# Logistic Regression for 2x2xK data

I am very familiar with logistic regression. I have used logistic regression with data sets in which each set up independent variables has a binary (1 or 0) dependent variable. However, I have found much discussion of logistic regression as an alternative to a Cochran-Mantel-Haenszel (CMH) test. The CMH test takes 2x2xK contingency tables and test whether or not the odds ratio between the K-levels is different from 1.

Can logistic regression be run on 3-dimensional contingency tables, without attempting to split the counts within the contingency table into a normal data frame? Is there logic to do this in R?

Below is an example of a 2x2xK subsection where K = 1. You can see why I would not want to have 15,511 rows that all have the same information (K = 1, Female, No Damages) and would rather keep in this clean format.

            Response for K = 1
Family         Damages   No Damages
Male         10        245
Female       533       15511

• Assuming Damages is your response and Family and K are your predictors then why not use glm? If you want specific code perhaps another site would be better as this is more of a programming than a statistical issue, you already know what statistical technique you want to use. Aug 1, 2017 at 14:41
• I would then have to create 16,299 rows which would be quite redundant. I have read statistical papers and presentations that mention that the process of using a contingency table as I have laid out can be used within the structure of a logistic regression model and was hoping to do that and understand the formulation of this model. @mdewey Aug 1, 2017 at 15:09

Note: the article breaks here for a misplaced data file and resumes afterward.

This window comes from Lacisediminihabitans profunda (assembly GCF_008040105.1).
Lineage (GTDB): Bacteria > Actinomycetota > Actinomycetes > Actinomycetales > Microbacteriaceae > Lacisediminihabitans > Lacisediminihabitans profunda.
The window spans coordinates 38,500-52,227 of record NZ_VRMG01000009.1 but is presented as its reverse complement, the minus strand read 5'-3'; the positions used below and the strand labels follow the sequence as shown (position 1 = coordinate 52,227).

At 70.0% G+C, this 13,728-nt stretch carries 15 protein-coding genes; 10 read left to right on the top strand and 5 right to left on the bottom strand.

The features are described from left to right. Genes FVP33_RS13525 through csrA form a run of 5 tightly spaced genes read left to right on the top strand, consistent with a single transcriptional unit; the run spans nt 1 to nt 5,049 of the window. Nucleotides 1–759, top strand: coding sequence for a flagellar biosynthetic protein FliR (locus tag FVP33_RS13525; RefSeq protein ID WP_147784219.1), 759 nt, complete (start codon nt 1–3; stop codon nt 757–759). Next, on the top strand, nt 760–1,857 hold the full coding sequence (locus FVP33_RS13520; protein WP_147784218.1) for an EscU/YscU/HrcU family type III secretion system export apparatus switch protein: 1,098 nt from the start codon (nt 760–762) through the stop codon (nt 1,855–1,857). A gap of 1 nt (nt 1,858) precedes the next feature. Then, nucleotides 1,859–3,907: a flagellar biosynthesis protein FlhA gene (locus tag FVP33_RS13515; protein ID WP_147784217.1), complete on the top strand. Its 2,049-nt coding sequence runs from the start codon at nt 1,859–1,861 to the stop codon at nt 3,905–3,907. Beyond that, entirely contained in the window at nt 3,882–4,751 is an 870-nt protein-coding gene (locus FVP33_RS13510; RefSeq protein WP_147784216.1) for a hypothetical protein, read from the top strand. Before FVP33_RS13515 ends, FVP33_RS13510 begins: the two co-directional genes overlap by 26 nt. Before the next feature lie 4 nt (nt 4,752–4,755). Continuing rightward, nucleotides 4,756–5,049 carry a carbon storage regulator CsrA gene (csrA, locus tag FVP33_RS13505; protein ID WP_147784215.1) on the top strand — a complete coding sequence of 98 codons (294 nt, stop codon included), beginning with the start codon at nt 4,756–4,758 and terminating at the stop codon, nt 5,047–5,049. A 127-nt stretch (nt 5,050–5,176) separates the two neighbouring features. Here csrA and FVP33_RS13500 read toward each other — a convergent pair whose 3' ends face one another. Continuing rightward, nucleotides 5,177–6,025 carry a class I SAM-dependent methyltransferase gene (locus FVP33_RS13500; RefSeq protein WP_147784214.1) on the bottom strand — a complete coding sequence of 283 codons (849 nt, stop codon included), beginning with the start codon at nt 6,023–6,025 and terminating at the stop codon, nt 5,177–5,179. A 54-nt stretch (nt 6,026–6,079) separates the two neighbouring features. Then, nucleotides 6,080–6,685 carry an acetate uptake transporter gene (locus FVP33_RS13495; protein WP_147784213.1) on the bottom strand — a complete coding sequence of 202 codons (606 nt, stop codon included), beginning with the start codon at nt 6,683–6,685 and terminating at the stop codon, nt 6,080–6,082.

• There is absolutely no way you need 16000+ rows per value of K. You just need two each containing the two cell entries (or one of them and the total) and the values of whatever covariates you need.. Aug 1, 2017 at 15:27
• One of us is confused. I'm thinking of the "damages" as my binary variable. Maybe you could give me an example of what you mean @mdewey Aug 1, 2017 at 17:10
• From the documentation of glm "For binomial and quasibinomial families the response can also be specified as a factor (when the first level denotes failure and all others success) or as a two-column matrix with the columns giving the numbers of successes and failures." Aug 1, 2017 at 17:13

    model <- glm(cbind(Damages, No_Damages) ~ Family + Response,

The cbind format allowed me to keep in two-way format.